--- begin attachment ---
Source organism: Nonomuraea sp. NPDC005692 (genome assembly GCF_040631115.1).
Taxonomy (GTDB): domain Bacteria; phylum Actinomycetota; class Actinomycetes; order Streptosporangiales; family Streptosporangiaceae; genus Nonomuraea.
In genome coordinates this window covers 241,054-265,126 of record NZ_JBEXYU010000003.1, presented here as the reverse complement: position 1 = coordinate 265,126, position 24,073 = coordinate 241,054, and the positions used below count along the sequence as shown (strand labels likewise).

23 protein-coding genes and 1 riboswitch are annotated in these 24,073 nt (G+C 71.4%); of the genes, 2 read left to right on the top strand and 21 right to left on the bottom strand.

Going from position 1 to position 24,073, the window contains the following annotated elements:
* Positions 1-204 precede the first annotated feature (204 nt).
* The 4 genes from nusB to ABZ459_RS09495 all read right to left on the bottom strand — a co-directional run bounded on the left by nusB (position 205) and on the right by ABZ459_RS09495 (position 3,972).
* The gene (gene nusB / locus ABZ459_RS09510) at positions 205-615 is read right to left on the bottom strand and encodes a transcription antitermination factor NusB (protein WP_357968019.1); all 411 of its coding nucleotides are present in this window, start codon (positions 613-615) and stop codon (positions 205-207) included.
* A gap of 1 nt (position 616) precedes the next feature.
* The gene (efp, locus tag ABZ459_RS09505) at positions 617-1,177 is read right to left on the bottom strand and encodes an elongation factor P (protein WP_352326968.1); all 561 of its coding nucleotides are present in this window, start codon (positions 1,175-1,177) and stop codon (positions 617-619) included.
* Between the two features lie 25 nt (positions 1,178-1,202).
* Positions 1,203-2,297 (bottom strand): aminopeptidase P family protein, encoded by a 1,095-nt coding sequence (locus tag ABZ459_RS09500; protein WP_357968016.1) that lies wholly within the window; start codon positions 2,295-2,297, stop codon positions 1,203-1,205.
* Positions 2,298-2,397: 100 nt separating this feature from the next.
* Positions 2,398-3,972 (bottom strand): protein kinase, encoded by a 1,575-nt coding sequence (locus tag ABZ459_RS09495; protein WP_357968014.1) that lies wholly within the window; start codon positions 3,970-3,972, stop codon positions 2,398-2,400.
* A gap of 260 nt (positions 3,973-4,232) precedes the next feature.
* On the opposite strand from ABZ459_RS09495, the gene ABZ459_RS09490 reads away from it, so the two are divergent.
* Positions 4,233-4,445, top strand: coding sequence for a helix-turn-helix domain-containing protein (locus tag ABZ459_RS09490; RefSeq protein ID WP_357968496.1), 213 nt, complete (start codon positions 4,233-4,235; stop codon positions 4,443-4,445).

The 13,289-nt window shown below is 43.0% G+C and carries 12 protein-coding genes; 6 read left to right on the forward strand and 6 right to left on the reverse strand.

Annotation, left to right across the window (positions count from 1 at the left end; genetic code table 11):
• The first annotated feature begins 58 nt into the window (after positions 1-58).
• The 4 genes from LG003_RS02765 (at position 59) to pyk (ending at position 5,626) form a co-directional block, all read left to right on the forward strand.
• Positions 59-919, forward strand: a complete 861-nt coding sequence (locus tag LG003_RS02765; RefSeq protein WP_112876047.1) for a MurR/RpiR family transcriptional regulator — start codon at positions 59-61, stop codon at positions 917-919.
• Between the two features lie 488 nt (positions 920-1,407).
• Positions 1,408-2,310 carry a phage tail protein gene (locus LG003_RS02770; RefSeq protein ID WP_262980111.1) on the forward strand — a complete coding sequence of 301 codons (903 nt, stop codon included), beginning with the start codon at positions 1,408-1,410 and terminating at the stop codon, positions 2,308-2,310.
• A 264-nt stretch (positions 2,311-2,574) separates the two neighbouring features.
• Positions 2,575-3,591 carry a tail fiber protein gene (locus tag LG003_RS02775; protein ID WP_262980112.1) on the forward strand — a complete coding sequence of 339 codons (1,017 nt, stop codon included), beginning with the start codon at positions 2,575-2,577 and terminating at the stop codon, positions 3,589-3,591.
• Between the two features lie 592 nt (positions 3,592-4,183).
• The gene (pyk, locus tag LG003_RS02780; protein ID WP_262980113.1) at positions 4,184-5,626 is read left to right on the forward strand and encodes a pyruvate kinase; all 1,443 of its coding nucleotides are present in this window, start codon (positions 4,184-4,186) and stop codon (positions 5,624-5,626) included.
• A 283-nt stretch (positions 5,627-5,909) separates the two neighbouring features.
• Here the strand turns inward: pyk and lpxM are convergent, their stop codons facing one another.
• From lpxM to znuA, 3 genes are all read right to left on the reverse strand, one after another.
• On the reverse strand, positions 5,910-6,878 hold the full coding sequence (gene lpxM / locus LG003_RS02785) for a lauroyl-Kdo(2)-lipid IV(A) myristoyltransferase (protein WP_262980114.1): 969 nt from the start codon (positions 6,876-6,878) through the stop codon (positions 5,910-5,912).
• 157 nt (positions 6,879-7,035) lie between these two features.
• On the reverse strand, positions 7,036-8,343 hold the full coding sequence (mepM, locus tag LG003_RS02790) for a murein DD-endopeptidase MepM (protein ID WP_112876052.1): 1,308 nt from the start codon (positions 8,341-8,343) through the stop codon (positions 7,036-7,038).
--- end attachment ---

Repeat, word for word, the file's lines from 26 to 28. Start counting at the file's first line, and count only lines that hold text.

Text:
• Positions 2,575-3,591 carry a tail fiber protein gene (locus tag LG003_RS02775; protein ID WP_262980112.1) on the forward strand — a complete coding sequence of 339 codons (1,017 nt, stop codon included), beginning with the start codon at positions 2,575-2,577 and terminating at the stop codon, positions 3,589-3,591.
• Between the two features lie 592 nt (positions 3,592-4,183).
• The gene (pyk, locus tag LG003_RS02780; protein ID WP_262980113.1) at positions 4,184-5,626 is read left to right on the forward strand and encodes a pyruvate kinase; all 1,443 of its coding nucleotides are present in this window, start codon (positions 4,184-4,186) and stop codon (positions 5,624-5,626) included.